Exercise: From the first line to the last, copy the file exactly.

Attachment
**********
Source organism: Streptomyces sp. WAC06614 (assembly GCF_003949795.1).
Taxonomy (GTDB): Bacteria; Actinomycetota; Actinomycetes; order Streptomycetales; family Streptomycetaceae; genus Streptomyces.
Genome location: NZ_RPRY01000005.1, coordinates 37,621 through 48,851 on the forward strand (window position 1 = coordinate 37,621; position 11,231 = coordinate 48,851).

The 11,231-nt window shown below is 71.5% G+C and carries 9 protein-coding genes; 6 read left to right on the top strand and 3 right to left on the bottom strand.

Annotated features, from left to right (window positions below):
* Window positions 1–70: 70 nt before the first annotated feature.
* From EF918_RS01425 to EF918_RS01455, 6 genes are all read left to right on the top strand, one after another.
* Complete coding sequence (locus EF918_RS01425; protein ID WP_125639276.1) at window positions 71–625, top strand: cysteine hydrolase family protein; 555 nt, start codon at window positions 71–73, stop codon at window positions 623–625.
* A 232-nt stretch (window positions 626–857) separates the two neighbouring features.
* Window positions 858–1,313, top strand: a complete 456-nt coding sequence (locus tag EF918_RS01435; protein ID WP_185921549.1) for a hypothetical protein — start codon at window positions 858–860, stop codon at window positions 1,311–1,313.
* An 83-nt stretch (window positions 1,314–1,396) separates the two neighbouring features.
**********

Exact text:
Source organism: Streptomyces sp. WAC06614 (assembly GCF_003949795.1).
Taxonomy (GTDB): Bacteria; Actinomycetota; Actinomycetes; order Streptomycetales; family Streptomycetaceae; genus Streptomyces.
Genome location: NZ_RPRY01000005.1, coordinates 37,621 through 48,851 on the forward strand (window position 1 = coordinate 37,621; position 11,231 = coordinate 48,851).

The 11,231-nt window shown below is 71.5% G+C and carries 9 protein-coding genes; 6 read left to right on the top strand and 3 right to left on the bottom strand.

Annotated features, from left to right (window positions below):
* Window positions 1–70: 70 nt before the first annotated feature.
* From EF918_RS01425 to EF918_RS01455, 6 genes are all read left to right on the top strand, one after another.
* Complete coding sequence (locus EF918_RS01425; protein ID WP_125639276.1) at window positions 71–625, top strand: cysteine hydrolase family protein; 555 nt, start codon at window positions 71–73, stop codon at window positions 623–625.
* A 232-nt stretch (window positions 626–857) separates the two neighbouring features.
* Window positions 858–1,313, top strand: a complete 456-nt coding sequence (locus tag EF918_RS01435; protein ID WP_185921549.1) for a hypothetical protein — start codon at window positions 858–860, stop codon at window positions 1,311–1,313.
* An 83-nt stretch (window positions 1,314–1,396) separates the two neighbouring features.